That visit promises to be more and more difficult, as each day passes. The Arab League's recommendation to freeze Arab-Israeli relations and reimpose a trade boycott may sound like familiar rhetoric, but it is a further symbol of the ever-quickening decay of the American-Israeli "peace process". No one could have imagined, even a year ago, that Arab foreign ministers would be voting to return to the Middle East cold war - and Washington's continuing refusal to understand the depth of betrayal now felt by Arab kings and dictators will only allow the crisis in the region to deteriorate at a faster rate.

Every day brings a further crack in the crumbling edifice of the "peace process" in which the world was once asked to believe and to invest millions of dollars. Farouk al-Sharaa, the Syrian foreign minister, insisted that the Arab League's decision was intended to persuade Israeli public opinion to make Mr Netanyahu reconsider his decision to build a new Jewish settlement on occupied land; in truth, only America can do that - and two US vetoes of UN Security Council resolutions condemning the settlement prove this is a vain hope.

What, in any case, is a cold peace with the Arabs worth to Israel? In Egypt, for example, ElAl cannot even fly into Cairo with its name on aircraft. Tour-ism between Israel and Egypt has virtually collapsed. In Jordan, King Hussein's horror at the murder by a Jordanian soldier of seven Israeli schoolchildren has not been matched by his people. The Jordanian Bar Association has been overwhelmed with lawyers offering to defend the soldier responsible for the slaughter. The king has since replaced his Prime Minister with the man who signed the peace treaty with Israel, further isolating himself from the Palestinian population.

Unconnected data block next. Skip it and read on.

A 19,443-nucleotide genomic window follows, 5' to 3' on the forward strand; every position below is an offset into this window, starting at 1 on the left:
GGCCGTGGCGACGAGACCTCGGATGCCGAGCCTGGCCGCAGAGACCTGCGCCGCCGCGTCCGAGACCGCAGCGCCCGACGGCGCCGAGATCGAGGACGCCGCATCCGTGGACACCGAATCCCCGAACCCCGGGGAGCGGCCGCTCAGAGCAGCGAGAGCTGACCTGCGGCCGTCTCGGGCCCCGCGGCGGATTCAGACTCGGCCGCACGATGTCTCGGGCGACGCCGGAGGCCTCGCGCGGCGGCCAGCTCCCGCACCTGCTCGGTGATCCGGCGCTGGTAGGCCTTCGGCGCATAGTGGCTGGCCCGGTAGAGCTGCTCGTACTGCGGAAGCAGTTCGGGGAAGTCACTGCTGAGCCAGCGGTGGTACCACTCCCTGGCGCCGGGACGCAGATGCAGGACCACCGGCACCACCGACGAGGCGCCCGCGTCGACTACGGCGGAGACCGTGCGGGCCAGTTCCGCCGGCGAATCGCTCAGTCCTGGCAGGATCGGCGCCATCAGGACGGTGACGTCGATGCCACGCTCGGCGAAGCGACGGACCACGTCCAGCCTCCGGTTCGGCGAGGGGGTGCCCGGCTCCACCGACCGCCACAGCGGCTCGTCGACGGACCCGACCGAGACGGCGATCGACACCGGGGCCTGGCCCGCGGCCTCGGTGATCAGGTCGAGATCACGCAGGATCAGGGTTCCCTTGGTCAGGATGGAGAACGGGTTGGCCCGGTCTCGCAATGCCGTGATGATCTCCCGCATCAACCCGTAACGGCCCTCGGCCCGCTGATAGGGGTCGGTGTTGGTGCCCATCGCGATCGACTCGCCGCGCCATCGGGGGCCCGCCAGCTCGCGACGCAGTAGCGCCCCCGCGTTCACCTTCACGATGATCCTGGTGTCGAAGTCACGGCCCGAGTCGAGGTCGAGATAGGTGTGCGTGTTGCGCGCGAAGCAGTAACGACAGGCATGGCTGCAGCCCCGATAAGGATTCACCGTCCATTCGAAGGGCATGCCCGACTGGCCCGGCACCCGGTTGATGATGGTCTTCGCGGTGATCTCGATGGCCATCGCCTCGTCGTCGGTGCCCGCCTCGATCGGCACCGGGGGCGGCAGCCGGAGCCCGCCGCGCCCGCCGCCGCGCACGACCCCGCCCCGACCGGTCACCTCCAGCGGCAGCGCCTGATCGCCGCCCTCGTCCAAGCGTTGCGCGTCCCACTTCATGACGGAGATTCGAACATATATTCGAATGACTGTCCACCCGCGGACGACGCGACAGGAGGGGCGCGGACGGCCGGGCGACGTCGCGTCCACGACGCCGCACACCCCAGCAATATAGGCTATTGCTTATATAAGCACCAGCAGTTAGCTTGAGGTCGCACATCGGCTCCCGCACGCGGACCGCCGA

The Arab League's recommendation to break off multilateral talks with Israel on water, economic cooperation, refugees, the environment and disarmament further destroys one of the dwindling American hopes of a continued "peace process". The original "land-for-peace" deal promised the Arabs before the 1991 Madrid summit in a series of letters from then Secretary of State James Baker - which the European Union wholeheartedly supported - has effectively been torn up. Very dark days, therefore, appear to lie ahead.

Europe can save peace, page 14

Start your day with The Independent, sign up for daily news emails
PROMOTED VIDEO
Have you tried new the Independent Digital Edition apps?
ebooks
ebooksA special investigation by Andy McSmith